Too much information?
I have nearly finished writing my review of Hermione Lee’s biography of Penelope Fitzgerald for the Journal of William Morris Studies and I have mixed feelings.
Hermione Lee writes that ‘perhaps self-deceivingly, I have felt while writing this book that [Penelope] might not have disapproved of me as her biographer – if there must be a Life – because she had liked my book about Virginia Woolf, and had been kind to me when we met’(p. 433). I am pretty sure that Penelope wouldn’t have like the idea of anyone writing a biography of her, and yet, of course, she was a biographer herself. Like Penelope’s own biographies Hermione Lee’s book is an absorbing read: thoroughly researched, judicious, sympathetic, yet pulling no punches.
I now know an awful lot more about Penelope than I did before. In some ways I now know more about her than I do about about my closest friends, and I’m not sure that I like it. Lee admits that ‘there are many things she did not want anyone to know about her, and which no-one will ever know (p.434). Her war-time letters to her husband, Desmond, which might have thrown more light on her marriage were lost when their barge sank in the Thames along with many other family documents, including letters from her mother, who had died when Penelope was eighteen. But it was also Penelope’s nature to be reticent and to guard her privacy particularly in relation to the catastrophies which befell her family in the 1960s. And then too there was her relationship with her daughter-in-law. Deeply attached to her son Valpy, she was horrified when he got engaged at eighteen to a Spanish girl and married her as soon as he left Oxford. Lee doesn’t gloss over her unwelcoming and unkind behaviour and she wouldn’t have been doing her job properly if she had. Still, I found myself wincing from time to time and feeling like a voyeur. There is one episode of doubtful authenticity, which I think I would perhaps not have included – so I am not going to recount it here.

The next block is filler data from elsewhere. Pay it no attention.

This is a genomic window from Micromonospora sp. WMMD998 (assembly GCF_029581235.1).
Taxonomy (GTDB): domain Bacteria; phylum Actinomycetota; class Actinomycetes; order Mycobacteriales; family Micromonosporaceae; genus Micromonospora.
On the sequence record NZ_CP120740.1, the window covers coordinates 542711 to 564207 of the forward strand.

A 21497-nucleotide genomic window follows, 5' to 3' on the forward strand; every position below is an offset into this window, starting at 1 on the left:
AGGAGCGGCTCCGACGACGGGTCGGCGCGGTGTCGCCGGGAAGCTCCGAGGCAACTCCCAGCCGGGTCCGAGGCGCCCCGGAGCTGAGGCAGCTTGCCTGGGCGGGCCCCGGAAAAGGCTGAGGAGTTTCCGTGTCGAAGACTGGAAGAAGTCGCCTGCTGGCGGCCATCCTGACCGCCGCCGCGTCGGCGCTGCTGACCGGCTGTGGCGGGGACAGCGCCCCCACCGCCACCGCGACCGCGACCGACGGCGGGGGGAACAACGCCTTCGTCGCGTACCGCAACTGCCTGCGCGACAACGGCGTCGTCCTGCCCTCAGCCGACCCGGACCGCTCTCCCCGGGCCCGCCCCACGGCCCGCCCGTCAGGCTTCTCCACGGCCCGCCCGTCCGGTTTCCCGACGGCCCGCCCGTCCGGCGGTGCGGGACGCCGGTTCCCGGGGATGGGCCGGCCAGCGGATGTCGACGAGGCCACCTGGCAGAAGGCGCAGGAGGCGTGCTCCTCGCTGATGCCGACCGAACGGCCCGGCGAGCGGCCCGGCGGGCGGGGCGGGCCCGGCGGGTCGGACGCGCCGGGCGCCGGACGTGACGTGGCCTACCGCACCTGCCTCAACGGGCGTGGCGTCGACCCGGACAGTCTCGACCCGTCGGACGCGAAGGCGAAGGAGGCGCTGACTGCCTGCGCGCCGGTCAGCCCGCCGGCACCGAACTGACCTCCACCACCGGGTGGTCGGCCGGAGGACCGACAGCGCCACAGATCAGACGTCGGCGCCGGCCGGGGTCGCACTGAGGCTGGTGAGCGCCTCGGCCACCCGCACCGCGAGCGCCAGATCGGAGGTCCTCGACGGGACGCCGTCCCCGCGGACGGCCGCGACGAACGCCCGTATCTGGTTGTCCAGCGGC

Does the biography increase my pleasure in reading Penelope’s novels? No. Does it threw light on the creative process and the evolution of a novelist? Yes. So returning to that earlier proviso – if there had to be a Life – and perhaps for a writer of her stature there did have to be one – I think Hermione Lee did a very good job. Yet, fascinating as I found this book, I closed it feeling very thankful that no-one is likely to write a biography of me.